6. Capture split-second moments 

When shooting unpredictable subjects – such as kids or pets – using Burst mode can really help to make sure you get that split second shot with your iPhone XS, especially now that it promises zero shutter lag.

It’s very easy to use – simply hold down the virtual button in the native app, or hold down the physical volume keys on the side of the phone. A counter appears on screen showing how many shots you’ve taken in quick succession, and, when you view the images in playback they’ll all be conveniently grouped together for you to choose the best moment from.

7. HDR Smarts

By default, the iPhone XS will shoot with “Smart HDR” enabled. While this is a great way to ensure balanced shots in the majority of situations, sometimes being able to switch it off can be beneficial. 

In the main Settings menu, head to the Camera submenu – next switch the Smart HDR toggle off. Now, when you head back to the camera app, you’ll see that HDR appears at the top of the screen as an option to tap on and off. You can also select “Keep Normal Photo”, which means that two versions of your shots will be saved for you to choose between – one with HDR applied, and one without.

8. Self-timer for low-light shooting 

The iPhone XS is pretty good when shooting in dim conditions, but you can give it a helping hand.

Using the self-timer mode can come in handy – tap the timer icon at the top of the screen and select between 3 and 10 seconds. 3 seconds is pretty good if you’re shooting handheld as it gives you time to steady yourself before the shot is taken, while 10 seconds is useful if you can prop the phone against something, or you have a phone tripod.

9. Moody Monos

With the iPhone XS, you have a few different black and white options. You could of course shoot in colour and use a third-party app to convert your shots to monochrome.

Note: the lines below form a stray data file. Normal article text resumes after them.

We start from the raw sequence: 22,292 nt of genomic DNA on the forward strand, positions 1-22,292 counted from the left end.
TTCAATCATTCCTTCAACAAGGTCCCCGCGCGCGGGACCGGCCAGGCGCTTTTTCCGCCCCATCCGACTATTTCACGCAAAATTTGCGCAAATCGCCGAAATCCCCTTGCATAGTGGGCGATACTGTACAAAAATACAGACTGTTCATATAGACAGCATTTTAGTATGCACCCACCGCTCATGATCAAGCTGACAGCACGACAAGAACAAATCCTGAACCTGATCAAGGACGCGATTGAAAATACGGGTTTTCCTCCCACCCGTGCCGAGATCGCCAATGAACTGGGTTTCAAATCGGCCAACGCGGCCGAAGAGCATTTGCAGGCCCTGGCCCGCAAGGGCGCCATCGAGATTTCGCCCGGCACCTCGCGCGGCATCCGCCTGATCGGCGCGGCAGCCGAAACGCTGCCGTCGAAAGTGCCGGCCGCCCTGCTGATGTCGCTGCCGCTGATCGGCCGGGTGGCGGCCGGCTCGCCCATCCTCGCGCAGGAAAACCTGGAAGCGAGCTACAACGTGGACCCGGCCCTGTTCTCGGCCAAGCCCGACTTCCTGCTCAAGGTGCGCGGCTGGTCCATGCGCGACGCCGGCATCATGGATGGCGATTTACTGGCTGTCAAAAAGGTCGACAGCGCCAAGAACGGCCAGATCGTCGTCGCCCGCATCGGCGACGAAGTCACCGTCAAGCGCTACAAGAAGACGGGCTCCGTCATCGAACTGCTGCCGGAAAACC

Alternatively, choose one of the mono filters found within the native app. You’ve got standard Mono, but also Noir and Silvertone, for different looks. As with some of the other iPhone XS options, you can change the Filter after you’ve taken the shot if you don’t like it – even going back to colour if you prefer.

10. Choose the best format

If you delve into the iPhone XS settings menu, you may notice an option called “Formats”. By default, you’ll see that the phone captures your shots in “High Efficiency” (HEIF) format – that shouldn’t be a problem if you’re mainly keeping your photos on your phone, and will save you space on the device.

However, if you’re intending to send your photos anywhere, switching to “Most Compatible” (which will be JPEG for images) ensures that nobody (or no other device) will ever have any issues opening the file.

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Amy Davies

Amy Davies has been writing about photography since 2009, and used to be a colleague on Digital Camera magazine and Techradar.com. She now works as a freelance journalist writing for nclude Amateur Photographer, Stuff, Wired, T3, Digital Photographer, Digital Camera World, TechRadar, Trusted Reviews, ePhotozine and Photography Blog. She has an undergraduate degree in journalism and a postgraduate diploma in magazine journalism, both from Cardiff Journalism School.